2006: Schmidt on Privacy, Proprietary Algorithms
The sensitivity of search string data is suddenly on everyone's mind due to news of the AOL data leak on a research site this week.
Search Engine Watch editor Danny Sullivan is set to interview Google CEO Eric Schmidt in the premier event of San Jose Search Engine Strategies show in San Jose.
2006: Pimp That Site!
Most sites could benefit from a little nip and tuck, and when that can increase
their search engine visibility from nil to above-the-fold in the SERPs, the impact
on a site can be dramatic.
2006: SE Algos: Can You Please Them All?
Search engine specialists use to spend inordinate amounts of time creating pages
that ranked well at just one search engine due to algorithmic weighting of known
and very specific ranking factors.
2006: Optimizing Your Feed
This is a continuation of an earlier offering about blog and RSS feed optimization.
Because the information is dense, we thought it best to present it with another
spray of bullets. Managing editor Mike McDonald is one heck of a note-taker.
2006: Google, Yahoo & MSN Research Labs
The Research Laboratories session at SES San Jose 2006 brought representatives
from the top 3 engines to talk about how projects emerge from their labs to become
actual search tools.
2006: Search Engines, Friend Or Foe
The best thing about search engines is how they make it easy to find relevant
content out of millions of web sites; that may be the worst thing about them too.
2006: SERP Sharp-Shooting
Earlier we reported that presence was an essential part of the online shopping
process. It's not so much about the clicks as it is about branding. Our man about
San Jose, Doug Caverly, continues this theme, reporting from the Search Behavior
track at the Search Engine Strategies Conference. Further eye-tracking studies
shows that position is everything.
2006: Blog/Feed SEO: Watch Out For Bullets
The information flooding out of the Blog and Feed Search SEO session at SES San
Jose was so rapid and powerful it knocked all of Mike McDonald's hair off. Because
the information is so plentiful, we'll cut the right to the bald and shiny of
2006: A Case Of Duplicate Content
Site publishers worry about being penalized for having duplicate content; the
panel at SES 2006 in San Jose took on that topic in a session today. Anne
Kennedy, a managing partner at Beyond Ink, moderated this session as attendees
sought more information....
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Blogging Report: The State Of Blogs
The blogosphere is doubling in size every six months and is now 60 times larger than it was three years ago, according to the latest quarterly installment of David Sifry's "State of the Blogosphere" report.
On average, a new weblog is created every second of every day - more than 75,000
new blogs created every day. Technorati also tracks about 1.2 million new blog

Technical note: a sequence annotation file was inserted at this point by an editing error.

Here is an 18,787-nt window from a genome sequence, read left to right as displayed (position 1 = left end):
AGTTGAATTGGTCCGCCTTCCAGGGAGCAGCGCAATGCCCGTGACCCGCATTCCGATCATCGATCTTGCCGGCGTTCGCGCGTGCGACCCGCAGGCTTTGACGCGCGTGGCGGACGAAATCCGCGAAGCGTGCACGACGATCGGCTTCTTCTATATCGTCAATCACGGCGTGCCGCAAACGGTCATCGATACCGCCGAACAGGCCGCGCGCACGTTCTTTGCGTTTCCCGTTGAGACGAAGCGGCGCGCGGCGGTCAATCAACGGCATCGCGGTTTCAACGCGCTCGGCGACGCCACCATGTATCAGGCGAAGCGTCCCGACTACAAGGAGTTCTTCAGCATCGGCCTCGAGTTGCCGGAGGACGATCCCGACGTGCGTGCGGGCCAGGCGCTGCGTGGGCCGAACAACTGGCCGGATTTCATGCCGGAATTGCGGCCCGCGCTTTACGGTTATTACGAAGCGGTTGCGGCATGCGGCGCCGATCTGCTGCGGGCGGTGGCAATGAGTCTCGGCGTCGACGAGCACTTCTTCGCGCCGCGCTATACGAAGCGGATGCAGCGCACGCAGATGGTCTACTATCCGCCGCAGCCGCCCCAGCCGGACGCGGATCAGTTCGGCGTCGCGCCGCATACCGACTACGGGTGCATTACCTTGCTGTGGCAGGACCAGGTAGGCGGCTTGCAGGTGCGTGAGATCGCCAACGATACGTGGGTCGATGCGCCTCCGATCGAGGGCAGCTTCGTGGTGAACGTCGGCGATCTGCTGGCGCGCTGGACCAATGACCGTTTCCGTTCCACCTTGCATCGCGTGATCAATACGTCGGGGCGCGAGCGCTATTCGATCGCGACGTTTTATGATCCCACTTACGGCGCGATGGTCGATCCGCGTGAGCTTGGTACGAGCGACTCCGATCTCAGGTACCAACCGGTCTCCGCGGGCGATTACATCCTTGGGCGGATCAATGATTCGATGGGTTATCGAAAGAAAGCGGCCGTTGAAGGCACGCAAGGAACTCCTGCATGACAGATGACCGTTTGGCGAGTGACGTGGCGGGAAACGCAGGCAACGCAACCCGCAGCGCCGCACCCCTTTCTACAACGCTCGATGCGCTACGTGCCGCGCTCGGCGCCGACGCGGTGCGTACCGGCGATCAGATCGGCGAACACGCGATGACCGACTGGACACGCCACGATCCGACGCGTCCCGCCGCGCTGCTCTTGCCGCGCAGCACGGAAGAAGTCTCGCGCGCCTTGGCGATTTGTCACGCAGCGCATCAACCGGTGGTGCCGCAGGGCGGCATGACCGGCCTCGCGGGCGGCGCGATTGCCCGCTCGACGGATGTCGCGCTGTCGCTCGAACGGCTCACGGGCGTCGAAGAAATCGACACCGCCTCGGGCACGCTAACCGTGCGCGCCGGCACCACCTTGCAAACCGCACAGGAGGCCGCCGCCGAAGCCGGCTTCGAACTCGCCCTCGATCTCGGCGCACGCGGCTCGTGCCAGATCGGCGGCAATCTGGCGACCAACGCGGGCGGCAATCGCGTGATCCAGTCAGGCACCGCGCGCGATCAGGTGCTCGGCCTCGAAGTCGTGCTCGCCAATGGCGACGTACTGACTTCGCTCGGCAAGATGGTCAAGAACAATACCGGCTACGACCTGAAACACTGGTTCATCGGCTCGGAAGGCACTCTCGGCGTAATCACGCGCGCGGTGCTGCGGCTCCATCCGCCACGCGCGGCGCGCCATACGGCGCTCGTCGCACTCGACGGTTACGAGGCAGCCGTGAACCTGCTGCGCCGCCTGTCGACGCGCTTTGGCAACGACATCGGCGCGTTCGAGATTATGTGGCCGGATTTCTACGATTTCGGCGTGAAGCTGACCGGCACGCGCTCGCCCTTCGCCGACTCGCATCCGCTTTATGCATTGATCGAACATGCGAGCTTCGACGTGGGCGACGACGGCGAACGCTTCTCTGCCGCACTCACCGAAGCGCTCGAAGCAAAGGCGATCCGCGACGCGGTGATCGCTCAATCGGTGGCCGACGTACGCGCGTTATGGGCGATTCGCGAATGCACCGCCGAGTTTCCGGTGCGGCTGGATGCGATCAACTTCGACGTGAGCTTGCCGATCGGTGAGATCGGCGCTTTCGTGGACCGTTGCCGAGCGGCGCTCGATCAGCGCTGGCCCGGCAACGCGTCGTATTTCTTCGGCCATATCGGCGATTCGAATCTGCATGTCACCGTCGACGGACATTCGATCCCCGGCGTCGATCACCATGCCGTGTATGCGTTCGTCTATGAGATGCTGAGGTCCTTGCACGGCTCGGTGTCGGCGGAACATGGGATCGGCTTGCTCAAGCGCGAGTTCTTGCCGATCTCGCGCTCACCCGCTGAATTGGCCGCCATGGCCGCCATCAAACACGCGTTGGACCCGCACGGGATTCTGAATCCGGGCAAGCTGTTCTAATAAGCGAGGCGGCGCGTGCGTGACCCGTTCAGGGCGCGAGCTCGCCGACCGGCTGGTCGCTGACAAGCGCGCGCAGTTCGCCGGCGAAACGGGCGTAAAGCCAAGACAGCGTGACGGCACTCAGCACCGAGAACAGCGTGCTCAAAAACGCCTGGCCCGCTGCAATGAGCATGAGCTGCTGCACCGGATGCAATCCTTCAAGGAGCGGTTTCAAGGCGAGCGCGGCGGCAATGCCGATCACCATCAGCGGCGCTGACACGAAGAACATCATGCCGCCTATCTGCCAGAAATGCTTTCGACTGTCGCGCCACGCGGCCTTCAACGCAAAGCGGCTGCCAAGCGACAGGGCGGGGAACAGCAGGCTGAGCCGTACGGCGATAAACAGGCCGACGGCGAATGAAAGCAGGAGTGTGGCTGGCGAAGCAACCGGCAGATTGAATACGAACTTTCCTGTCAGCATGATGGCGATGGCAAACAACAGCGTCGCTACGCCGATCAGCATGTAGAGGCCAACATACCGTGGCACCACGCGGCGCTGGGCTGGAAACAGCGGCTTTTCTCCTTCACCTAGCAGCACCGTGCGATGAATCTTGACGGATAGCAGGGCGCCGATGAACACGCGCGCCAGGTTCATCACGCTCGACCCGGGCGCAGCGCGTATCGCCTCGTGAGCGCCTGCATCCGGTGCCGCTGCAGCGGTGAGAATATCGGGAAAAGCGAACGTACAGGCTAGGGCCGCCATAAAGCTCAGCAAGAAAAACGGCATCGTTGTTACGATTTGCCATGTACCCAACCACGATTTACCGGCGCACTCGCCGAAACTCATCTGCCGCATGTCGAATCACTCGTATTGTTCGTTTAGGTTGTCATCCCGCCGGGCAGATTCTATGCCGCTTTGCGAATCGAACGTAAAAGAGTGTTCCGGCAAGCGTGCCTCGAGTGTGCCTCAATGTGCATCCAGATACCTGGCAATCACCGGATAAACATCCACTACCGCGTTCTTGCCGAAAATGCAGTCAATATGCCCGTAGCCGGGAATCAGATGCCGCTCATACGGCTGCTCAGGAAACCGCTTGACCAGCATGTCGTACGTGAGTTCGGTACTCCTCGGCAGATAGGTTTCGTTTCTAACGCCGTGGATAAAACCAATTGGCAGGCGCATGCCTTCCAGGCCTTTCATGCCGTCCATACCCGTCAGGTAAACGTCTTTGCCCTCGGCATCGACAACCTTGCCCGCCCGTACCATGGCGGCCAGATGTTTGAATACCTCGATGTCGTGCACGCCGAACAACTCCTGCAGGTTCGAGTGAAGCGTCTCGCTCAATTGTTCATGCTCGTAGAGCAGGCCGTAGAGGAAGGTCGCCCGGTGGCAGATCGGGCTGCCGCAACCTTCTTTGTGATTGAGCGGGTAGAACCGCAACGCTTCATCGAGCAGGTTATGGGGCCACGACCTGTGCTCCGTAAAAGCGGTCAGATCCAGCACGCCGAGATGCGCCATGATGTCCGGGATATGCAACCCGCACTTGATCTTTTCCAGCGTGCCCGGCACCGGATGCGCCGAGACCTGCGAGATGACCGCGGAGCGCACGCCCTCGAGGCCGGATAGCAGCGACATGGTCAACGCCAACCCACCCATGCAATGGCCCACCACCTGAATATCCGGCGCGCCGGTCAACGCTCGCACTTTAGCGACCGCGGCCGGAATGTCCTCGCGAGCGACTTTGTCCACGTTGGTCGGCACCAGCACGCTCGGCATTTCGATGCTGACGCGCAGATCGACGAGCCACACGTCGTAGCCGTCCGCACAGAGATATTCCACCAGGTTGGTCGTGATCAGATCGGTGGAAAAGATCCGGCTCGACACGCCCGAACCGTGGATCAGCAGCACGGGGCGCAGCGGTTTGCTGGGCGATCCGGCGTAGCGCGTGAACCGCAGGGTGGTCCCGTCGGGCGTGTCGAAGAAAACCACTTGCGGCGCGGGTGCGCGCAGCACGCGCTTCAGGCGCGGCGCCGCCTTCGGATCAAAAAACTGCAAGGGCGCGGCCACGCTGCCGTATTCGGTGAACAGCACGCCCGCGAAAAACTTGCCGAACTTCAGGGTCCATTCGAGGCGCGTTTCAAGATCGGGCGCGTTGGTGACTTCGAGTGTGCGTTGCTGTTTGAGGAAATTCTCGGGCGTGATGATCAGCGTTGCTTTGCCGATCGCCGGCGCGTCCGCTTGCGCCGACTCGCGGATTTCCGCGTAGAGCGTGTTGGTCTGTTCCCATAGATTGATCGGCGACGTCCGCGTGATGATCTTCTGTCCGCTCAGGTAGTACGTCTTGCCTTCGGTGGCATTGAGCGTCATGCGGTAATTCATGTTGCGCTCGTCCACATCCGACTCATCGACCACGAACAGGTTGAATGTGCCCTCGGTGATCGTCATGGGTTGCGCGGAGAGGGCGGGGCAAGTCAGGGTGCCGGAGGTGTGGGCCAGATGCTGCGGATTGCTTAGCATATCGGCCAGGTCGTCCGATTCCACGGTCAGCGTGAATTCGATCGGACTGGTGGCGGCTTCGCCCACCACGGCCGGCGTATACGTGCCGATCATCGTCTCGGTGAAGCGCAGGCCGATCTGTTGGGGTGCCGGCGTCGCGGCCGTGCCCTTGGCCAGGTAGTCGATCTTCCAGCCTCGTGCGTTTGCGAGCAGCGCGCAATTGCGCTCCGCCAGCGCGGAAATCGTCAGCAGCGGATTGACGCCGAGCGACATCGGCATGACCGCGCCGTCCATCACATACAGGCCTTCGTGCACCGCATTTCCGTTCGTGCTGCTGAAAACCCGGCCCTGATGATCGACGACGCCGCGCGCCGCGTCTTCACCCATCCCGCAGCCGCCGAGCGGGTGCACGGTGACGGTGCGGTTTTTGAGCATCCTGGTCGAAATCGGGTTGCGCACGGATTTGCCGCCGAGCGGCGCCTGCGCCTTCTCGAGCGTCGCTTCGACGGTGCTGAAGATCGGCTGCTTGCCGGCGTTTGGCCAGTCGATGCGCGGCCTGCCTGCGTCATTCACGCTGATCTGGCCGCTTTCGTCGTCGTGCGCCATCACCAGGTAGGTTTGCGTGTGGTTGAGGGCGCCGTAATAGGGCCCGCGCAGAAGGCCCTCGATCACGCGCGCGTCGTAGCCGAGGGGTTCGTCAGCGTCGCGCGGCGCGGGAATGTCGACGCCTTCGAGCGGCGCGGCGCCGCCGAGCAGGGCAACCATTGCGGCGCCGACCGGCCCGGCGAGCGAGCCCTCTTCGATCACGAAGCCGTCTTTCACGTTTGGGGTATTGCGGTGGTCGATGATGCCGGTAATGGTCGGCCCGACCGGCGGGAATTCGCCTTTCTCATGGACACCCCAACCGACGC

posts per day, or about 50,000 per hour.
A better indicator of the growth of the blogosphere than simply the number of new blogs created each day is the rate of postings to those blogs. Daily Posting Volume tracked by Technorati is now over 1.2 Million posts per day, which is about 50,000 posts per hour. Some 19.4 million bloggers (55 percent) continue to post three months after their blogs were created (in the previous quarter, 13.7 million blogs were active, 50.5 percent). Moreover, about 3.9 million bloggers update their blogs at least weekly.
Spam pings can account for as much as 60 percent of total daily pings, according to Technorati, and about 9 percent of new blogs are spam blogs or machine generated (not included in the above numbers).
Australia: approx 450,000
Austria: approx 20,000
Canada: approx 700,000
China: 6 million and growing
France: approx 3.5 million
India: approx 100,000
United States: approx 30-50 million
United Kingdom: 2.5 million,
Spain: approx 1.5 million,
South Korea: approx 20 million
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But do people read blogs??
Pew Internet and American Life Project released an intriguing new report: Bloggers: A Portrait of the Internet's New Storytellers
39% of net users (about 57 million American adults) read blogs -- a significant increase since the fall of 2005. And 8% of net users (about 12 million American adults) keep a blog.
A recent Gallup poll has shown that an increasing number of people who use the internet are more frequently turning to blogs than other sites for their information. They say that about 20% of the people are using blogs on a normal basis.
But what do Blogger's write about?
These were the most common primary blog topics cited by pew:
"My life and experiences:" 37%
Politics and government: 11%
General news and current events: 5%
Religion, spirituality or faith: 2%
Spam/scrap missing I guess??
Pew surveyed 7,012 US adults by phone, including 4,753 internet users, 8% of whom are bloggers.
Why do people abandon Blogging??
25 percent of all new blogs are what the researchers call "one-day wonders."
The abandonment rate appears to be effecting well-established blogs: Acording to a Perseus study, over 132,000 blogs are abandoned after a year of constant updating. The average duration of the remaining 1.63 million abandoned blogs was 126 days (almost four months)
Common reasons for abandonment include simple boredom, lack of feedback and readers, Struck up with other activities and cannot spend time on blog.
Praneeth is the author of the "Digital Media News Portal" with special focus on India.